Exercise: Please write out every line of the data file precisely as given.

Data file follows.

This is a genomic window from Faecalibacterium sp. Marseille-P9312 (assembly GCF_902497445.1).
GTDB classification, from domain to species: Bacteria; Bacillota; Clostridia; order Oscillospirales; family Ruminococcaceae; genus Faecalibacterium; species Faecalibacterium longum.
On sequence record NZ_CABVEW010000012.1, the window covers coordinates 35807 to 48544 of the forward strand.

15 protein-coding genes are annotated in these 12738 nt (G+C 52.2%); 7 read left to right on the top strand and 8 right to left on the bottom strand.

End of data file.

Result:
This is a genomic window from Faecalibacterium sp. Marseille-P9312 (assembly GCF_902497445.1).
GTDB classification, from domain to species: Bacteria; Bacillota; Clostridia; order Oscillospirales; family Ruminococcaceae; genus Faecalibacterium; species Faecalibacterium longum.
On sequence record NZ_CABVEW010000012.1, the window covers coordinates 35807 to 48544 of the forward strand.

15 protein-coding genes are annotated in these 12738 nt (G+C 52.2%); 7 read left to right on the top strand and 8 right to left on the bottom strand.